frontline (2)



ICU Nutritional Management – Insights from the frontline

By Dr Timothy Eden, RD with contributions from Shane McAuliffe, RD and edited by Professor Sumantra Ray, RNutr

 Insights from the frontline as NNEdPro Global Innovation Panel (GIP) member Dr Tim Eden RD shares his own experience of the challenges faced in the nutritional management of COVID-19 patients in ICU: 

With a high rate of COVID-19 patients in the overweight/obese category as well as those with Type-2 Diabetes, this can present a significant challenge when estimating and fulfilling these individualised nutritional requirements. Looking specifically at obese patients, there has historically been an attitude of underfeeding in intensive care, but this cohort is equally at risk of becoming malnourished (rapid, significant and unplanned weight loss) when nutritional requirements are not met for prolonged periods, and this can be a predictor of poorer clinical course and outcomes (1). The following narrative is not intended to replace clinical guidelines but is designed to highlight some key aspects relevant to nutritional assessment in ICU when treating patients with COVID-19.

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Sustaining Our Key Workers


By James Bradfield, Dr Luke Buckner Shane McAuliffe, Dr Minha Rajput-Ray and Prof Sumantra Ray

With Acknowledgements to Dr Dominic Crocombe, Prof Martin Kohlmeier and Lord Richard Balfe

The United Kingdom is soon coming up to a month in lock-down to try and slow the rate of spread of COVID-19. Whilst majority of the public adapt to the enforced social distancing and isolation measures, designated key workers continue working in uncharted environments, often being required to work longer hours and busier shifts. Key workers include those employed in educational services, food and essential goods production, distribution and sales, logistics, utilities, communications, provision of infrastructure and financial services, public safety and security staff, local and national government as well as those facing COVID-19 head on in health and social care services.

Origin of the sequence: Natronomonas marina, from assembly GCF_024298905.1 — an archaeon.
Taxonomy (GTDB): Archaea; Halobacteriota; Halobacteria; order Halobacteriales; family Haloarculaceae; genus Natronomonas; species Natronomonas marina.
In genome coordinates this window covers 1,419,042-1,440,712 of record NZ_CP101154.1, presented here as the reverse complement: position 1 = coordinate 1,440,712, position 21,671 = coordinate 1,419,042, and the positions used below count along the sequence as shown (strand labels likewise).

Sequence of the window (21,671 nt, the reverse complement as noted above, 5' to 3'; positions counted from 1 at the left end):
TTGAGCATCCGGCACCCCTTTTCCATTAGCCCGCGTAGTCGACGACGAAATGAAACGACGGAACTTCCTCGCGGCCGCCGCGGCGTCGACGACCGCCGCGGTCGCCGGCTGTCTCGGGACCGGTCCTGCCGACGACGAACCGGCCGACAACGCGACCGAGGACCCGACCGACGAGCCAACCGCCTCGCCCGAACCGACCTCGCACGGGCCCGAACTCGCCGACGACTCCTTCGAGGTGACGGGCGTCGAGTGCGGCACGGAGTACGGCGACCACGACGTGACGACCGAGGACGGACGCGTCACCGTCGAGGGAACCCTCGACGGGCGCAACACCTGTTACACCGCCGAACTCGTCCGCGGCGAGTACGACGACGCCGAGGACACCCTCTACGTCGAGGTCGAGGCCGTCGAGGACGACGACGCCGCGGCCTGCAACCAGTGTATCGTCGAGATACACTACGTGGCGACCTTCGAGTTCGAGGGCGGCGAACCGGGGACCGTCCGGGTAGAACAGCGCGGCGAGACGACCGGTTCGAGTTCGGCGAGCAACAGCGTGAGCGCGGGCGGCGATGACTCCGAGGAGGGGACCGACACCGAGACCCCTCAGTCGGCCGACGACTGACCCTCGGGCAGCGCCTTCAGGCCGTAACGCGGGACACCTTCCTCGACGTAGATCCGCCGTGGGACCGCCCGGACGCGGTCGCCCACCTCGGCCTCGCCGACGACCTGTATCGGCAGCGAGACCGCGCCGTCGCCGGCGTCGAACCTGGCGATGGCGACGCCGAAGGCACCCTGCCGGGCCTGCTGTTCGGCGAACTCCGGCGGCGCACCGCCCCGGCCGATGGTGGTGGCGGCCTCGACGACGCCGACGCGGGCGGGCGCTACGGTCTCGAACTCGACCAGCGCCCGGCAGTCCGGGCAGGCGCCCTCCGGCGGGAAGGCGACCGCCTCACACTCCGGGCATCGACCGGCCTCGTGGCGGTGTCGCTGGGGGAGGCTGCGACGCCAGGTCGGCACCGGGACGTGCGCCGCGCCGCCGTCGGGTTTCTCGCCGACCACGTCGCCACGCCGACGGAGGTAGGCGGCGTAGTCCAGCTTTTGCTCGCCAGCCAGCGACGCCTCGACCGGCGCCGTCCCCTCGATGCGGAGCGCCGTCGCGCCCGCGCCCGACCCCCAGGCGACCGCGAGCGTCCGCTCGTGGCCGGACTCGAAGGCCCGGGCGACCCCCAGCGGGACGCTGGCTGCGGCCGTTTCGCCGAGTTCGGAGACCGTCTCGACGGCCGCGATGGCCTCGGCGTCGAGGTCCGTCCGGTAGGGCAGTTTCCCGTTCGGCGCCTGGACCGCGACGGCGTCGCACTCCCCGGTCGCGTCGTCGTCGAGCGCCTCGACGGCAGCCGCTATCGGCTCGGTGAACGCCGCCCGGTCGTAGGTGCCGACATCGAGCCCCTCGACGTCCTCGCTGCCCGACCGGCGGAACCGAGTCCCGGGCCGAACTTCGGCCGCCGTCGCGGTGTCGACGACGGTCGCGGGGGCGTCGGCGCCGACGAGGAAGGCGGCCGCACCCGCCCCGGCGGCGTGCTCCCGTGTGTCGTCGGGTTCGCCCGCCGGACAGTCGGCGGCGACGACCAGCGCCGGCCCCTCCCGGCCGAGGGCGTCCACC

Whilst it is vital at home people utilise this opportunity to keep themselves physically and mentally healthy given the imminent risk of infection, it is pertinent to support our key workers in staying healthy during this time.

This is being done in a variety of forms – with displays of appreciation through weekly applause, signs in windows or on buses, whilst many companies provide discounts or freebies. It is important that key workers are given these privileges, yet also essential for them to maintain their health and overall functionality.

At the NNEdPro Global Centre for Nutrition and Health, a collaborative think tank headquartered in Cambridge, a number of core members, and indeed some of the contributors to this article, are frontline healthcare workers, including Doctors, Nurses and Dietitians. Key workers often find that they do not have time to ‘eat well’ amidst a crisis such as this, which is understandable as many frontline staff are being asked to cover more frequent and longer shifts than before. This often results in erratic eating patterns, increased snacking on foods higher in calories, sugar and salt or generally not having time to prepare proper meals or indeed being over reliant on catering services are running on the bare necessities.

We believe that the points in this article will be beneficial in keeping Key Workers in as best a health state as possible. 

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